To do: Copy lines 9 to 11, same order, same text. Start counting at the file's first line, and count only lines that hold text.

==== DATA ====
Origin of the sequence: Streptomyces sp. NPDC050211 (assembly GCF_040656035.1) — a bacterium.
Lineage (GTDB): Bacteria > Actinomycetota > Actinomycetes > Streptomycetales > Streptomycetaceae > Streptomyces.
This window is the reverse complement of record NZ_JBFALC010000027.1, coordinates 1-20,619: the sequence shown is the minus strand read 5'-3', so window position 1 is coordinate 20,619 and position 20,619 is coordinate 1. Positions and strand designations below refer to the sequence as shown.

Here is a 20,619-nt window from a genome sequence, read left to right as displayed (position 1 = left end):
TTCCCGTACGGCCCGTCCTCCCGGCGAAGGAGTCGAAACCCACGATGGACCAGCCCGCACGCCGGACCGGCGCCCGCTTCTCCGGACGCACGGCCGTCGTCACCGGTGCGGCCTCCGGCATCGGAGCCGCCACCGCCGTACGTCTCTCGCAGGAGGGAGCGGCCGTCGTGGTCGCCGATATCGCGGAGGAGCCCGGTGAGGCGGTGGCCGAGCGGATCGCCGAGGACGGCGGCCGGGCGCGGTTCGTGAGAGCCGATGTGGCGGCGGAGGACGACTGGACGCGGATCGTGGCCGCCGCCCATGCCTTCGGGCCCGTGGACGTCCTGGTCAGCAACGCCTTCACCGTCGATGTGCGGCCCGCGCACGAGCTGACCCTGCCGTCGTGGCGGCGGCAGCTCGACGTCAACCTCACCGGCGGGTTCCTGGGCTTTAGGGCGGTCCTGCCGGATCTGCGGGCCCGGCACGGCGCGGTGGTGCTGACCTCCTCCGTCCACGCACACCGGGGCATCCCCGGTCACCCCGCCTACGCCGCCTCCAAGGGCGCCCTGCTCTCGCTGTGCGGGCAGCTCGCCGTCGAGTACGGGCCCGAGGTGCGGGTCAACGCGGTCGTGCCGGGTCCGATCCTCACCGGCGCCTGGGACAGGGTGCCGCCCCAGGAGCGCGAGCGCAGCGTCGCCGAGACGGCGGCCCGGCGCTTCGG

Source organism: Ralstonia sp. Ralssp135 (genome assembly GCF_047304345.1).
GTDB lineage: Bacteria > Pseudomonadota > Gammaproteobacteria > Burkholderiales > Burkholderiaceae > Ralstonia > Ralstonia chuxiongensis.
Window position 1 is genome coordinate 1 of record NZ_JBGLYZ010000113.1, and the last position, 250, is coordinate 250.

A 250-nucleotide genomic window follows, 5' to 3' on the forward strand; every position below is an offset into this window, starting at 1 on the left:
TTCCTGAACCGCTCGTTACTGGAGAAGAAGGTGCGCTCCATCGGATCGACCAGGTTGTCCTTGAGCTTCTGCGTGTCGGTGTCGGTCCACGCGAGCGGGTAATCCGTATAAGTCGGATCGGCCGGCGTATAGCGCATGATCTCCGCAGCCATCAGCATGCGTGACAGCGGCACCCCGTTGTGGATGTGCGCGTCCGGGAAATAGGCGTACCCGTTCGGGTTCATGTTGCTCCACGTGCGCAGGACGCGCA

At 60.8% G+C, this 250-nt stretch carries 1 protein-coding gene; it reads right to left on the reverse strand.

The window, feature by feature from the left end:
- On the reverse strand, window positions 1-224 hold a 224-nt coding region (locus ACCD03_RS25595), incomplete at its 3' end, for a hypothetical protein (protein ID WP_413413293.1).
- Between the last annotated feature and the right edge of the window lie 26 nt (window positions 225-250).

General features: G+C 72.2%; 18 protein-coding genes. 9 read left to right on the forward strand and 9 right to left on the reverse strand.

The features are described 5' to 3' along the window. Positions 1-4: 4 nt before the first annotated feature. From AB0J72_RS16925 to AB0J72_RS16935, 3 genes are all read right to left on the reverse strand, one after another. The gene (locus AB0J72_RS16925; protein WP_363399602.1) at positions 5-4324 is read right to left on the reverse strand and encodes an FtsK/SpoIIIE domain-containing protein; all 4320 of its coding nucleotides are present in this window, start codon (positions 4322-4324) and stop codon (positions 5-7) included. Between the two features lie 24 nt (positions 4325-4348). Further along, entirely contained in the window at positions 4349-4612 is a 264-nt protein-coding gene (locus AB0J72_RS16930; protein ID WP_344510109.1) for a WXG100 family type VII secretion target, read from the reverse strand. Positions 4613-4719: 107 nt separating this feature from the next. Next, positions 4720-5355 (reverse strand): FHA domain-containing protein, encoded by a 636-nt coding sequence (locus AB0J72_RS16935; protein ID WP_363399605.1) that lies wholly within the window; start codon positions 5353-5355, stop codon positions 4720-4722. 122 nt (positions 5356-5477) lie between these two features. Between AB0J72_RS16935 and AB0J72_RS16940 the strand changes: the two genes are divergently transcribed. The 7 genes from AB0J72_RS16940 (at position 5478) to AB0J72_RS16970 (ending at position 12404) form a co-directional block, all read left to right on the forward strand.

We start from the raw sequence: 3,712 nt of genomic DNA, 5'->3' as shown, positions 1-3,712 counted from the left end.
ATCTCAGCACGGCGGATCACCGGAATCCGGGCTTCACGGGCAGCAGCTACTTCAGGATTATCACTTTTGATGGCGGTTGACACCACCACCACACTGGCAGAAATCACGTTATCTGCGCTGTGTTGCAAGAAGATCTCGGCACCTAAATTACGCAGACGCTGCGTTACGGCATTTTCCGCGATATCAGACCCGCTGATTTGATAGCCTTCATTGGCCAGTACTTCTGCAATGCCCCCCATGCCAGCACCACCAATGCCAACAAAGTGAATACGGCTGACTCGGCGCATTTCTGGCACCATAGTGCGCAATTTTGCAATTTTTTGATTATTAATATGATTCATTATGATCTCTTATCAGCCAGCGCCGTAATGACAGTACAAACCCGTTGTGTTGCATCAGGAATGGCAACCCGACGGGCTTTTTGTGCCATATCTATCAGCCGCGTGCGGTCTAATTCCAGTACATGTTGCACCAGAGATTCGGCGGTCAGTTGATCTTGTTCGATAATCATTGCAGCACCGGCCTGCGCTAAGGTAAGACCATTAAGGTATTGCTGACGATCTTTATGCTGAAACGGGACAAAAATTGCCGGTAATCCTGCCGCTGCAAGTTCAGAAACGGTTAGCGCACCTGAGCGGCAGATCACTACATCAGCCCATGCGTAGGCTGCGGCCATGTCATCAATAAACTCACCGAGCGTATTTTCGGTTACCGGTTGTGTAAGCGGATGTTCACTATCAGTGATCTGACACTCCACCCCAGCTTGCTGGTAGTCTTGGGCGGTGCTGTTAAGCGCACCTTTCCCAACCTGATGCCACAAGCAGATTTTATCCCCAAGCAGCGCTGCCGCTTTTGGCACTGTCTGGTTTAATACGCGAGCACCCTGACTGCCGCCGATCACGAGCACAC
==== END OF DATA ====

A 250-nucleotide genomic window follows, 5' to 3' on the forward strand; every position below is an offset into this window, starting at 1 on the left:
TTCCTGAACCGCTCGTTACTGGAGAAGAAGGTGCGCTCCATCGGATCGACCAGGTTGTCCTTGAGCTTCTGCGTGTCGGTGTCGGTCCACGCGAGCGGGTAATCCGTATAAGTCGGATCGGCCGGCGTATAGCGCATGATCTCCGCAGCCATCAGCATGCGTGACAGCGGCACCCCGTTGTGGATGTGCGCGTCCGGGAAATAGGCGTACCCGTTCGGGTTCATGTTGCTCCACGTGCGCAGGACGCGCA

At 60.8% G+C, this 250-nt stretch carries 1 protein-coding gene; it reads right to left on the reverse strand.